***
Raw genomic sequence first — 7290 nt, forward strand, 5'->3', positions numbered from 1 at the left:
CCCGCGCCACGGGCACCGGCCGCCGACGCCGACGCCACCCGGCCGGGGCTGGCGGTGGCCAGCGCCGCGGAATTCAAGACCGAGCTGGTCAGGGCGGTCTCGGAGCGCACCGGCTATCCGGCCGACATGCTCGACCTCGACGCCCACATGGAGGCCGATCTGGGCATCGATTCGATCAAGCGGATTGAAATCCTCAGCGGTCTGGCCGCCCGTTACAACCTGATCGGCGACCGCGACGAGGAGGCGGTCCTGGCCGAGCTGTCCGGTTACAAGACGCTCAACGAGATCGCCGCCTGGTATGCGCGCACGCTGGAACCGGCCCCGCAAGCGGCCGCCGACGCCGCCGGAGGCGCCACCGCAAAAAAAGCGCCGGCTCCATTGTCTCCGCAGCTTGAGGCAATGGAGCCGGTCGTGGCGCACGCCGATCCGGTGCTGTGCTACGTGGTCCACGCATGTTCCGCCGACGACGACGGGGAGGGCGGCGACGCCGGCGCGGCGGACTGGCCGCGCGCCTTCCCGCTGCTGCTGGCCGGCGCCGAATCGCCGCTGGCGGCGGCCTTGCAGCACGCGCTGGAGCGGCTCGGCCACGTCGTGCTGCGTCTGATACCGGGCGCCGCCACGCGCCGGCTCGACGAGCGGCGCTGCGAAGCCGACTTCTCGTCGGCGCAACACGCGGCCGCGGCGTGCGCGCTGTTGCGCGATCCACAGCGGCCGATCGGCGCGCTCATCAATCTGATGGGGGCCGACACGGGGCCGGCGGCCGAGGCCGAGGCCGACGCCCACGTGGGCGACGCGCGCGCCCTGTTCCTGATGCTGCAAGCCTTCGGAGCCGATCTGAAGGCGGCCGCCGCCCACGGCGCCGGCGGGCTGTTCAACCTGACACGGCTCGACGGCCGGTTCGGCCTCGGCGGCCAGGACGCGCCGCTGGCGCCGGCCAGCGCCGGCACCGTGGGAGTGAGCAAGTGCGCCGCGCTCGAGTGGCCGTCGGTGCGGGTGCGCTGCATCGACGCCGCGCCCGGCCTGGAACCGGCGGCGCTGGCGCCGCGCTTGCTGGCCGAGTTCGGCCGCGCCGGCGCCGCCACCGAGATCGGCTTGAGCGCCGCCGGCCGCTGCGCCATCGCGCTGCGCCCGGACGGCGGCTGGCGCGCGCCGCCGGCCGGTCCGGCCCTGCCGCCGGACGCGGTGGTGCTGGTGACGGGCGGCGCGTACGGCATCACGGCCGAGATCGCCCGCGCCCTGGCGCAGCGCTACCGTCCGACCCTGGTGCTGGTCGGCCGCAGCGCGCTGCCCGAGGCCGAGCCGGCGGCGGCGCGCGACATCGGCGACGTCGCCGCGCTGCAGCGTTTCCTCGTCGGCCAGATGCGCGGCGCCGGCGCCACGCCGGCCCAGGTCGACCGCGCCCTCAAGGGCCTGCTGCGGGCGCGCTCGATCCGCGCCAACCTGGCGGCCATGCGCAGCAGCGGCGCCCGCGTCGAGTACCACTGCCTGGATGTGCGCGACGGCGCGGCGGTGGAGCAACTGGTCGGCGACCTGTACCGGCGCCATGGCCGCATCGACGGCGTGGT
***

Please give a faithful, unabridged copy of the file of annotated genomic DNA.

Raw genomic sequence first — 7290 nt, forward strand, 5'->3', positions numbered from 1 at the left:
CCCGCGCCACGGGCACCGGCCGCCGACGCCGACGCCACCCGGCCGGGGCTGGCGGTGGCCAGCGCCGCGGAATTCAAGACCGAGCTGGTCAGGGCGGTCTCGGAGCGCACCGGCTATCCGGCCGACATGCTCGACCTCGACGCCCACATGGAGGCCGATCTGGGCATCGATTCGATCAAGCGGATTGAAATCCTCAGCGGTCTGGCCGCCCGTTACAACCTGATCGGCGACCGCGACGAGGAGGCGGTCCTGGCCGAGCTGTCCGGTTACAAGACGCTCAACGAGATCGCCGCCTGGTATGCGCGCACGCTGGAACCGGCCCCGCAAGCGGCCGCCGACGCCGCCGGAGGCGCCACCGCAAAAAAAGCGCCGGCTCCATTGTCTCCGCAGCTTGAGGCAATGGAGCCGGTCGTGGCGCACGCCGATCCGGTGCTGTGCTACGTGGTCCACGCATGTTCCGCCGACGACGACGGGGAGGGCGGCGACGCCGGCGCGGCGGACTGGCCGCGCGCCTTCCCGCTGCTGCTGGCCGGCGCCGAATCGCCGCTGGCGGCGGCCTTGCAGCACGCGCTGGAGCGGCTCGGCCACGTCGTGCTGCGTCTGATACCGGGCGCCGCCACGCGCCGGCTCGACGAGCGGCGCTGCGAAGCCGACTTCTCGTCGGCGCAACACGCGGCCGCGGCGTGCGCGCTGTTGCGCGATCCACAGCGGCCGATCGGCGCGCTCATCAATCTGATGGGGGCCGACACGGGGCCGGCGGCCGAGGCCGAGGCCGACGCCCACGTGGGCGACGCGCGCGCCCTGTTCCTGATGCTGCAAGCCTTCGGAGCCGATCTGAAGGCGGCCGCCGCCCACGGCGCCGGCGGGCTGTTCAACCTGACACGGCTCGACGGCCGGTTCGGCCTCGGCGGCCAGGACGCGCCGCTGGCGCCGGCCAGCGCCGGCACCGTGGGAGTGAGCAAGTGCGCCGCGCTCGAGTGGCCGTCGGTGCGGGTGCGCTGCATCGACGCCGCGCCCGGCCTGGAACCGGCGGCGCTGGCGCCGCGCTTGCTGGCCGAGTTCGGCCGCGCCGGCGCCGCCACCGAGATCGGCTTGAGCGCCGCCGGCCGCTGCGCCATCGCGCTGCGCCCGGACGGCGGCTGGCGCGCGCCGCCGGCCGGTCCGGCCCTGCCGCCGGACGCGGTGGTGCTGGTGACGGGCGGCGCGTACGGCATCACGGCCGAGATCGCCCGCGCCCTGGCGCAGCGCTACCGTCCGACCCTGGTGCTGGTCGGCCGCAGCGCGCTGCCCGAGGCCGAGCCGGCGGCGGCGCGCGACATCGGCGACGTCGCCGCGCTGCAGCGTTTCCTCGTCGGCCAGATGCGCGGCGCCGGCGCCACGCCGGCCCAGGTCGACCGCGCCCTCAAGGGCCTGCTGCGGGCGCGCTCGATCCGCGCCAACCTGGCGGCCATGCGCAGCAGCGGCGCCCGCGTCGAGTACCACTGCCTGGATGTGCGCGACGGCGCGGCGGTGGAGCAACTGGTCGGCGACCTGTACCGGCGCCATGGCCGCATCGACGGCGTGGT